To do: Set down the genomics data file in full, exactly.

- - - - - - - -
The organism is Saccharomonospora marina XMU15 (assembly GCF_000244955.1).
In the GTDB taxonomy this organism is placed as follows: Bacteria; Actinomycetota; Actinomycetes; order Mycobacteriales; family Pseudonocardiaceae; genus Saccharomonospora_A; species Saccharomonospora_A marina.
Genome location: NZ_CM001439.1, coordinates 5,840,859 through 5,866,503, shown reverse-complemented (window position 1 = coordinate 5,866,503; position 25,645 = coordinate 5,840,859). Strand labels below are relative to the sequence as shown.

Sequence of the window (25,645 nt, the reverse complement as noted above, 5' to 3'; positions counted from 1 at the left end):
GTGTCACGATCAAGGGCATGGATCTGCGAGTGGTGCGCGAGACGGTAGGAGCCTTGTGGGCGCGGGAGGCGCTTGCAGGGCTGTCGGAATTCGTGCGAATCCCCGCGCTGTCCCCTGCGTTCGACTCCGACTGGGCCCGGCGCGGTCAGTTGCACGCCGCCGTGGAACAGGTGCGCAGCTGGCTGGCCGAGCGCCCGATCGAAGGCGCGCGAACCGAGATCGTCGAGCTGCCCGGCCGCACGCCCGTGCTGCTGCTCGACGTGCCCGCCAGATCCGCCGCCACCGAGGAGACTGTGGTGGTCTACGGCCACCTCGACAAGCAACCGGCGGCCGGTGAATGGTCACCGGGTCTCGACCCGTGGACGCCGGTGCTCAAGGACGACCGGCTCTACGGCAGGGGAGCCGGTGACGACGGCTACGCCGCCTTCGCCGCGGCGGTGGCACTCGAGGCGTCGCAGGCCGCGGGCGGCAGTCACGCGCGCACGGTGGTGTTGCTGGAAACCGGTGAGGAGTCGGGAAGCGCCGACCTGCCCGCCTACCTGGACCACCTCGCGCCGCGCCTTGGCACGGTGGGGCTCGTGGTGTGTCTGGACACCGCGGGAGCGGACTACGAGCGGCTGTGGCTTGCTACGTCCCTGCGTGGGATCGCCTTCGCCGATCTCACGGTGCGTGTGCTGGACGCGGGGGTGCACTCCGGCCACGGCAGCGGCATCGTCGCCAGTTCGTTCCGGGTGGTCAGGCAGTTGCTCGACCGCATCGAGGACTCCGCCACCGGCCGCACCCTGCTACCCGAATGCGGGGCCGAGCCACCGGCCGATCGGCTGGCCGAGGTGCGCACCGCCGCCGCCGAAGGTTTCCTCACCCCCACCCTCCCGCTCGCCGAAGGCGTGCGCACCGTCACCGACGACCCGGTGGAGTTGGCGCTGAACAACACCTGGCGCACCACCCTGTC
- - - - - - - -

The organism is Saccharomonospora marina XMU15 (assembly GCF_000244955.1).
In the GTDB taxonomy this organism is placed as follows: Bacteria; Actinomycetota; Actinomycetes; order Mycobacteriales; family Pseudonocardiaceae; genus Saccharomonospora_A; species Saccharomonospora_A marina.
Genome location: NZ_CM001439.1, coordinates 5,840,859 through 5,866,503, shown reverse-complemented (window position 1 = coordinate 5,866,503; position 25,645 = coordinate 5,840,859). Strand labels below are relative to the sequence as shown.

Sequence of the window (25,645 nt, the reverse complement as noted above, 5' to 3'; positions counted from 1 at the left end):
GTGTCACGATCAAGGGCATGGATCTGCGAGTGGTGCGCGAGACGGTAGGAGCCTTGTGGGCGCGGGAGGCGCTTGCAGGGCTGTCGGAATTCGTGCGAATCCCCGCGCTGTCCCCTGCGTTCGACTCCGACTGGGCCCGGCGCGGTCAGTTGCACGCCGCCGTGGAACAGGTGCGCAGCTGGCTGGCCGAGCGCCCGATCGAAGGCGCGCGAACCGAGATCGTCGAGCTGCCCGGCCGCACGCCCGTGCTGCTGCTCGACGTGCCCGCCAGATCCGCCGCCACCGAGGAGACTGTGGTGGTCTACGGCCACCTCGACAAGCAACCGGCGGCCGGTGAATGGTCACCGGGTCTCGACCCGTGGACGCCGGTGCTCAAGGACGACCGGCTCTACGGCAGGGGAGCCGGTGACGACGGCTACGCCGCCTTCGCCGCGGCGGTGGCACTCGAGGCGTCGCAGGCCGCGGGCGGCAGTCACGCGCGCACGGTGGTGTTGCTGGAAACCGGTGAGGAGTCGGGAAGCGCCGACCTGCCCGCCTACCTGGACCACCTCGCGCCGCGCCTTGGCACGGTGGGGCTCGTGGTGTGTCTGGACACCGCGGGAGCGGACTACGAGCGGCTGTGGCTTGCTACGTCCCTGCGTGGGATCGCCTTCGCCGATCTCACGGTGCGTGTGCTGGACGCGGGGGTGCACTCCGGCCACGGCAGCGGCATCGTCGCCAGTTCGTTCCGGGTGGTCAGGCAGTTGCTCGACCGCATCGAGGACTCCGCCACCGGCCGCACCCTGCTACCCGAATGCGGGGCCGAGCCACCGGCCGATCGGCTGGCCGAGGTGCGCACCGCCGCCGCCGAAGGTTTCCTCACCCCCACCCTCCCGCTCGCCGAAGGCGTGCGCACCGTCACCGACGACCCGGTGGAGTTGGCGCTGAACAACACCTGGCGCACCACCCTGTC